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The Wildrose Party’s troublingly vicious personal attack on Kevin Davediuk earlier this month illustrates the degree to which rigid anti-union ideology now dominates Alberta’s largest Opposition party.

Davediuk is the former corporate and union negotiator appointed as the Alberta government’s senior public sector labour-contract bargainer on March 9. His most recent position was as a senior negotiator employed by the Alberta Union of Provincial Employees, which represents unionized Alberta civil servants in addition to large numbers of public-sector health care workers.

The Wildrose attack on Davediuk’s appointment most likely began principally as cynical mischief designed to undermine anything done by the New Democratic Party Government of Premier Rachel Notley.

But the highly personal attack on Davediuk’s character by Wildrose Finance Critic Derek Fildebrandt in particular tells a compelling story about the current Wildrose leadership’s McCarthyist attitudes toward unions and people who work for them, either as volunteers or staff members.

In this, it would seem, the Wildrose Party not only reflects, but now significantly surpasses, the hostility toward unions of the former Conservative federal government of prime minister Stephen Harper.

In a Postmedia news report that appeared in the tabloid and broadsheet versions of that Toronto-based publishing company’s Edmonton edition, Fildebrandt all but accused Davediuk of being prepared to intentionally throw the game in negotiations to benefit his former employer.

“AUPE will be negotiating from both sides of the table with no representation for taxpayers,” Fildebrandt told the Edmonton Journal-Edmonton Sun reporter. “This is little better than hiring the fox to guard the henhouse.”

If this does not meet the legal definition of a defamatory statement, it sails very close to the wind.

This union-baiting was soon repeated along the Postmedia barking chain as Calgary Sun columnist Rick Bell quoted Fildebrandt doubling down on his assessment of Davediuk’s character with the claim the result would be “sham bargaining.”

“The NDP is flipping the coin here and both sides are tails for the taxpayers,” Bell quoted the Wildrose finance critic as saying. “This is the AUPE sitting across the table from the AUPE with the poor taxpayer not even represented in the room.”

Whatever you may think about unions in general or AUPE in particular, there is not a shred of evidence to indicate Davediuk would conduct himself in the way Fildebrandt suggests, and a considerable amount to the contrary.

Now, in the interests of full disclosure, I am obligated to say that I too am a former employee of AUPE and, in that capacity, I worked with Davediuk and hold his abilities and his character in high regard.

I also know of his reputation from the many years he spent as an extremely effective employer representative at the bargaining table. So if you ask me, the parties that ought to be most concerned by his appointment are those on the union side of the table.

In my experience, union contract negotiators (and their employer counterparts) are in this regard like professional hockey players and litigation lawyers: they play to win for whomever they represent.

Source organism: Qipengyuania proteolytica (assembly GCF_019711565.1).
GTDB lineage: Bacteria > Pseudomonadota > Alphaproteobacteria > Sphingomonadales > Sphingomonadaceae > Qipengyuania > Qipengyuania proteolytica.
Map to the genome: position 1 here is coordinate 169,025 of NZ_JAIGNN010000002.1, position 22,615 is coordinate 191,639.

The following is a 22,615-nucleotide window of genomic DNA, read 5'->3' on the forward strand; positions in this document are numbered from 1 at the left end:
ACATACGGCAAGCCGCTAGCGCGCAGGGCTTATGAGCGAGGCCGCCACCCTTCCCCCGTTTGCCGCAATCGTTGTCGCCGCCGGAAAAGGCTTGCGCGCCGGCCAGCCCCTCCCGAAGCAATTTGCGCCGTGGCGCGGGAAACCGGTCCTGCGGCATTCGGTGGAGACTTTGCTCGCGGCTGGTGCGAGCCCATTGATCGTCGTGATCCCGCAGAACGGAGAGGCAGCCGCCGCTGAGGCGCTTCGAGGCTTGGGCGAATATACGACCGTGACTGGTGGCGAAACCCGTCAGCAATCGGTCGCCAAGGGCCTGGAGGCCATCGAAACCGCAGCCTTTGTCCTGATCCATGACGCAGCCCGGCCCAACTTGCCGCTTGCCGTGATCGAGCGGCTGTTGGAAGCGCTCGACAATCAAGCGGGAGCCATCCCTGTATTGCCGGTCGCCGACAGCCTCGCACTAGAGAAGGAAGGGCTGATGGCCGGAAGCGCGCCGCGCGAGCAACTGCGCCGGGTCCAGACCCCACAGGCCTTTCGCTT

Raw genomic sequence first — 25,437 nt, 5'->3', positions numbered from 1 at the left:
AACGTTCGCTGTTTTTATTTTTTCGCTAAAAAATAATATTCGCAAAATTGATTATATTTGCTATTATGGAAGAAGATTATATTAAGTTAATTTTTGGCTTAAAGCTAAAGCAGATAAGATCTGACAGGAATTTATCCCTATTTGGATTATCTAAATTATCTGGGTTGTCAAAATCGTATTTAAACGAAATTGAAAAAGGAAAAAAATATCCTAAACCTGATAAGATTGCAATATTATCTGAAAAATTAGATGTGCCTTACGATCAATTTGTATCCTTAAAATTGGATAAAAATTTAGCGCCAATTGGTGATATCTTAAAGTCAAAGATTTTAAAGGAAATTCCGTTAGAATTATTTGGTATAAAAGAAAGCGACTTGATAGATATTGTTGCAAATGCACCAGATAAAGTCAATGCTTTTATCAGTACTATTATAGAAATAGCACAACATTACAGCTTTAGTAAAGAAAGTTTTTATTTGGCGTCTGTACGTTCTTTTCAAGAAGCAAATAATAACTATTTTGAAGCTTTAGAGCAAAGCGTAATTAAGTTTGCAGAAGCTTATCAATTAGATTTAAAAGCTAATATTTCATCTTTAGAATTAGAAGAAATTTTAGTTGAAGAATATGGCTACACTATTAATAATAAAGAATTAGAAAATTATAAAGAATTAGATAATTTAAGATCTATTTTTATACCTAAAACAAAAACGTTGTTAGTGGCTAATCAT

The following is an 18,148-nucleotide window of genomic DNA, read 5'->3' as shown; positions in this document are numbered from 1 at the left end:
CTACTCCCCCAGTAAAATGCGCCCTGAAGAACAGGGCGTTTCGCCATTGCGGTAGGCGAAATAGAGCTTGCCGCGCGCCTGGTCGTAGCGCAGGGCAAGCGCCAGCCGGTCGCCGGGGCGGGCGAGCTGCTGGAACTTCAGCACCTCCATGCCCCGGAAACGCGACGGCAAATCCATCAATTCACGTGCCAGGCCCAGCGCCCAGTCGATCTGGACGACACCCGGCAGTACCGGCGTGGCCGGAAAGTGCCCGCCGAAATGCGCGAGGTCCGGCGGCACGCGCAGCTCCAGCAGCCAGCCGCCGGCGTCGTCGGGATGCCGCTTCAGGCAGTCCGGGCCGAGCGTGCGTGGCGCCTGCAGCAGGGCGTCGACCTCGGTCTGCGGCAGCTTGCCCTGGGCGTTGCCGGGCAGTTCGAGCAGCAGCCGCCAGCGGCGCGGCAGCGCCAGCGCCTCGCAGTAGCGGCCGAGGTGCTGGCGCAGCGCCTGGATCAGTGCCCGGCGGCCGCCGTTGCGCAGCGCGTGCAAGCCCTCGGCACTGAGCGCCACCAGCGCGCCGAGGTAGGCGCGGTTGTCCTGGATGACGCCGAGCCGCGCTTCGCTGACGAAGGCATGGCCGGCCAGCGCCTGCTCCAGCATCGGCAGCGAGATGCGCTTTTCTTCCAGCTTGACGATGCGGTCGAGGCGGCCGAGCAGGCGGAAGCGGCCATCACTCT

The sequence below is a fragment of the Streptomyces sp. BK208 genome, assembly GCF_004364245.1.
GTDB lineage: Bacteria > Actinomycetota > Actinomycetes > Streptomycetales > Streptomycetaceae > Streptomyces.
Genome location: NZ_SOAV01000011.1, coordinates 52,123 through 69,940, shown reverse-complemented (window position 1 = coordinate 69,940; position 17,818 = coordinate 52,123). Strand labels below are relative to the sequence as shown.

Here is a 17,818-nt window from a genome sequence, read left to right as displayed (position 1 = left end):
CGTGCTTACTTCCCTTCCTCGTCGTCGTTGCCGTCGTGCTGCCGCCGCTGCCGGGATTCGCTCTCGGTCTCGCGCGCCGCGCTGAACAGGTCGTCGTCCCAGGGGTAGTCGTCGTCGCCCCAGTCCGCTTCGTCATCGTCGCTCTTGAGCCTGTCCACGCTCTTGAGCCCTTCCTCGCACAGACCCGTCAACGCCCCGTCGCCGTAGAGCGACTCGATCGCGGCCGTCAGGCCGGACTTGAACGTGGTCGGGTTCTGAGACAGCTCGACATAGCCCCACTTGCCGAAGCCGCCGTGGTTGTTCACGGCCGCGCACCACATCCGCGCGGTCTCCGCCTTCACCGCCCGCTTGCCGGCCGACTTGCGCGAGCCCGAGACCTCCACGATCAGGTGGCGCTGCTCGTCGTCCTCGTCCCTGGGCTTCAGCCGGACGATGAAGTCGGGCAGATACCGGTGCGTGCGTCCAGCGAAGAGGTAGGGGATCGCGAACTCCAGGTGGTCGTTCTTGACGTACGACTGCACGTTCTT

Some of the best ones (and in my estimation Davediuk is one of the best ones) from time to time move from one side of the table to the other.

I suppose that’s why Harper, back when he was Conservative prime minister of Canada, hired a former union negotiator (and NDP politician) to represent Canada as ambassador in Washington, D.C.

Before serving ably as the New Democrat premier of Manitoba, Gary Doer, appointed ambassador to the United States by Harper in the fall of 2009, was for seven years the president of the Manitoba Government Employees Association, that province’s equivalent of AUPE, and also played an important role in the Manitoba Federation of Labour.

Who knows, perhaps Harper, no fan of unions generally, was impressed by the fact that back in 1984 Doer attacked the leadership of Canadian Labour Congress president Dennis McDermott — who, by the way, was made Canadian ambassador to Ireland by another Conservative prime minister, Brian Mulroney.

Regardless of the former PM’s reasoning, Doer effectively represented Canadians in Washington until his retirement 18 days ago.

The Wildrose leadership, however, now far surpasses Mulroney and even Harper in the purity of its harsh ideology. As far as the Wildrosers are concerned, apparently, employment by a union and perhaps membership in one amounts to ideological contamination and prima facie evidence of bad character.

As for the Wildrose Party’s cheerleaders at Postmedia, I doubt it would occur even to them to draw similar conclusions about a businessperson hired by a government to negotiate with corporations. And yet the same faulty logic would obviously be quite consistent.

The Wildrose Party’s conduct in this case should be seen as a warning sign of its attitudes about the rights of working people to bargain collectively. Fildebrandt’s unjustified character assassination of Davediuk is simply deplorable.

This post also appears on David Climenhaga’s blog, AlbertaPolitics.ca.

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David J. Climenhaga

David J. Climenhaga

David Climenhaga is a journalist and trade union communicator who has worked in senior writing and editing positions with the Globe and Mail and the Calgary Herald. He left journalism after the strike...